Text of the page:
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Tag: Rumi

4
March 30, 2009 Posted by tahir in Books

The King, the Dog, and the Golden Bowl IV

Then an old man appeared, in a rough woollen robe, and with a stick in his hand, upon which he leant heavily.

“Greetings my son,” said the old man. “What brings you to this place?”
“Some time ago I came here in rags,” said Hassan, and was fortunate  enough to be given the meat from its bowl by this dog here. When I left I took the bowl, sold it, and replenished my fortunes, and now I have come to repay the debt, and returned his bowl.”
“All those times are gone,” said the old man, “the vanity and pomp which was once my court has vanished.”
Hassan now saw that this was indeed the generous king whom he had seen feeding the poor and needy in the great palace long ago.
“Your Majesty,” said he, “please take this bowl which I have brought.”
“No,” said the old king, “I had no need for anything, except that which I have here. My hounds catch me game from my one daily meal, and my old gardener has remained with me and continues to grow some roses and vegetables for me. Together, he, I, and the hounds managed to enjoy our lives. After my enemies destroyed my city and my people were taken away in slavery, I have lived very simply here.”
“But, the bowl,”  said Hassan, “May I not leave it to your Majesty?
  “If a dog of mine thought it fit to give away his bowl,” said the King, “it is not for me to take it back. I am sure that he has no need of it now. Oh, return from whence you came, we are sufficiently provided for at the present time.”
So, bowing to the king, Hassan mounted his horse and rode away. He looked back, and saw the old man, leaning upon his stick, wavered last farewell, and then disappear back into the ruins, with his three hounds about him.
 And Hassan, in after days, often told the story, that men should not forget the tale of the King the Dog and the Golden bowl.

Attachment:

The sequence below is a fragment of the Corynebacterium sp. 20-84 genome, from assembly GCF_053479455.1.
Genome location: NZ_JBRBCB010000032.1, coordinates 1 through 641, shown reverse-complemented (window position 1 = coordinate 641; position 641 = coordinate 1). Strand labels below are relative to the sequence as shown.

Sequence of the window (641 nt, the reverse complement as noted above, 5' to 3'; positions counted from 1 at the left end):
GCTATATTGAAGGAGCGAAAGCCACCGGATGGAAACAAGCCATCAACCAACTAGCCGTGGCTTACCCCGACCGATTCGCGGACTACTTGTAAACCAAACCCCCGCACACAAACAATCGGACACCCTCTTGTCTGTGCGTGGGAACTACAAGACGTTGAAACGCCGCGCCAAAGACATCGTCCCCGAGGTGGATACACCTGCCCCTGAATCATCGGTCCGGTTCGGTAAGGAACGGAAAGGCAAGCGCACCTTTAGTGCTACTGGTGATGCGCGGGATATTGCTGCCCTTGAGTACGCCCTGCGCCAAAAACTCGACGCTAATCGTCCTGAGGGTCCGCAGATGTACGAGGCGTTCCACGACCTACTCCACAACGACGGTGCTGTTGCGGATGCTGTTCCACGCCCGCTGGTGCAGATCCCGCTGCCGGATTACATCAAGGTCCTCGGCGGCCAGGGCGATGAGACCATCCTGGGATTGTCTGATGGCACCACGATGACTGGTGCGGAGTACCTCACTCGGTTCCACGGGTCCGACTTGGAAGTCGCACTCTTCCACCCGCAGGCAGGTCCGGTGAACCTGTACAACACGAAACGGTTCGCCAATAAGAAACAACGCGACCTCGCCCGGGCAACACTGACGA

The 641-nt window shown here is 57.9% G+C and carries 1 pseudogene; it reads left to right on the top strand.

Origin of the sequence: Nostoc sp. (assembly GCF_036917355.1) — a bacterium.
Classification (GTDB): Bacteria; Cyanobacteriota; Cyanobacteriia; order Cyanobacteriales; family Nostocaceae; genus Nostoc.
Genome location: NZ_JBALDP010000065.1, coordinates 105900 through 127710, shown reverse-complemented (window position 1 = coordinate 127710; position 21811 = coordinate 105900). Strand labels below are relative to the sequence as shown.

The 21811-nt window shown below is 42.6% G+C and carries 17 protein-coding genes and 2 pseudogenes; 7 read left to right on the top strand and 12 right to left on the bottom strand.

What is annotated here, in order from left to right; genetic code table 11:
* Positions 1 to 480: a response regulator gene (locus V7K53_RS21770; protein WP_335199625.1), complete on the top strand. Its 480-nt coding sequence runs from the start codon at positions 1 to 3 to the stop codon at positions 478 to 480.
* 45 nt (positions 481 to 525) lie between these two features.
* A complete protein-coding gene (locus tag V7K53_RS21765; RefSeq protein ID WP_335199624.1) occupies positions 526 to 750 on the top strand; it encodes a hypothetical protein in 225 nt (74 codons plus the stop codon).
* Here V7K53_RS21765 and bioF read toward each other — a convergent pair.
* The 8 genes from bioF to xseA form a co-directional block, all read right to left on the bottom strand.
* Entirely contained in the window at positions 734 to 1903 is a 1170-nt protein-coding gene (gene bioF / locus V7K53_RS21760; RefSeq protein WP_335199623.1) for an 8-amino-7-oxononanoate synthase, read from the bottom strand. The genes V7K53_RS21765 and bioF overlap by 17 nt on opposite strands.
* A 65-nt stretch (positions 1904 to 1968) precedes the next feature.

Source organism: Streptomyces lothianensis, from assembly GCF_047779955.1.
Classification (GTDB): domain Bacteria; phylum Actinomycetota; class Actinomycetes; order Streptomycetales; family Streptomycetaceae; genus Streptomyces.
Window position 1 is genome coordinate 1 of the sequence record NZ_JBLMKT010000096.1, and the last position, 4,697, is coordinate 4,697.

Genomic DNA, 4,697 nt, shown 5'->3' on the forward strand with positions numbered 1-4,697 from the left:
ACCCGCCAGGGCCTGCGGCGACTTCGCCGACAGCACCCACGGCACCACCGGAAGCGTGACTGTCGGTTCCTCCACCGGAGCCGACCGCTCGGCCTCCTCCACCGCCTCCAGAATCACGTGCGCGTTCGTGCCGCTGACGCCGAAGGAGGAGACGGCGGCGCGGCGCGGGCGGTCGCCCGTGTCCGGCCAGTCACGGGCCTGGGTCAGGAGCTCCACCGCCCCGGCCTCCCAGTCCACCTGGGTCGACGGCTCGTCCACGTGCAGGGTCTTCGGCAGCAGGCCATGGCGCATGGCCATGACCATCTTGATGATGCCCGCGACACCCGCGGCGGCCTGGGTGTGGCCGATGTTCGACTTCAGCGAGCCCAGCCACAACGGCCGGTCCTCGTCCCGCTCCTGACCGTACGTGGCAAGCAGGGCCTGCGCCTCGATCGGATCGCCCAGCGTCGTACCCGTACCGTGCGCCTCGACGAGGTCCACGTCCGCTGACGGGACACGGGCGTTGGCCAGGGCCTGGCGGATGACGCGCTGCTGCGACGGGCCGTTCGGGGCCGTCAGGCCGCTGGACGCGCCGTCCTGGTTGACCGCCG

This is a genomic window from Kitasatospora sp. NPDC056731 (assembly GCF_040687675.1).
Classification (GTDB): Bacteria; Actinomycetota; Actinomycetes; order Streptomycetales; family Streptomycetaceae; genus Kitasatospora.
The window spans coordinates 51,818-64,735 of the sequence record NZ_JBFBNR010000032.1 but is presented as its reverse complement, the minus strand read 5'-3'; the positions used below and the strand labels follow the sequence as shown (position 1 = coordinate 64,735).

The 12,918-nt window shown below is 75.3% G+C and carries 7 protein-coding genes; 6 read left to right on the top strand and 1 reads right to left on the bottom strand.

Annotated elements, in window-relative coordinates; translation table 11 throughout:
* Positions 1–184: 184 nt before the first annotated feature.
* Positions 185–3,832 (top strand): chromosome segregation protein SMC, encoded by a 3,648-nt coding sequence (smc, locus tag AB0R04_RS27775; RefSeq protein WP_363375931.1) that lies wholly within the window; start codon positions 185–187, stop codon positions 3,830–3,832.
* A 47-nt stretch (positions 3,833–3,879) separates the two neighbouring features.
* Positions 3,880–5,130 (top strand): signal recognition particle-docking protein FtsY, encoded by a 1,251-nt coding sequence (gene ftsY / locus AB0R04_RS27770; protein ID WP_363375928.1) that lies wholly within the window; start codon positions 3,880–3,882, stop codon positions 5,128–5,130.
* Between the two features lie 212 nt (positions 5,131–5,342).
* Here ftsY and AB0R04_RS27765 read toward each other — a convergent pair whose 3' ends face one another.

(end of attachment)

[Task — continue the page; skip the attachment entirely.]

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March 29, 2009 Posted by tahir in Books

The King, the Dog, and the Golden Bowl III

By clever buying and selling, he soon had enough merchandise to take back to his native town, where his friends greeted him with much joy.

His luck soon changed, and Hassan became a successful trader once again, and before long he was once as rich as he had ever been. 
 Some years later, he felt the urge to return to the town where he had been shown such kindness by the dog. He made up his mind to replace the golden bowl which he taken away at the insistence of the dog.
Within a few days, a replica of the bowl was ready, and Hassan climbed onto his best horse with flowing robes and boots finest leather, set off
 At last he arrived and once more saw the old walls which were built around the city. But, upon writing inside the gates, he saw with amazement that the glory of the palace was no more. It lay wide open to the sky, roofless and ruined, its beautiful pillars broken as if destroyed by Mongol hordes.
The wrecked houses were silent and empty, the shops where rich and contented merchants had been, were sacked and smashed, their merchandise looted.
Sorrowfully, Hassan was mounting his horse to ride away, when a great hound darted out of the palace ruins and was followed by two others. Hassan recognized them as the dogs which had been brought by the attendant to feed from the golden bowls when he was a beggar in that very same place.


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March 28, 2009 Posted by tahir in Books

The King, the Dog, and the Golden Bowl, II

There was a great concourse of people, young and old, being given food and money by the generous monarch, who sat upon a great golden throne in the middle of the lofty hall.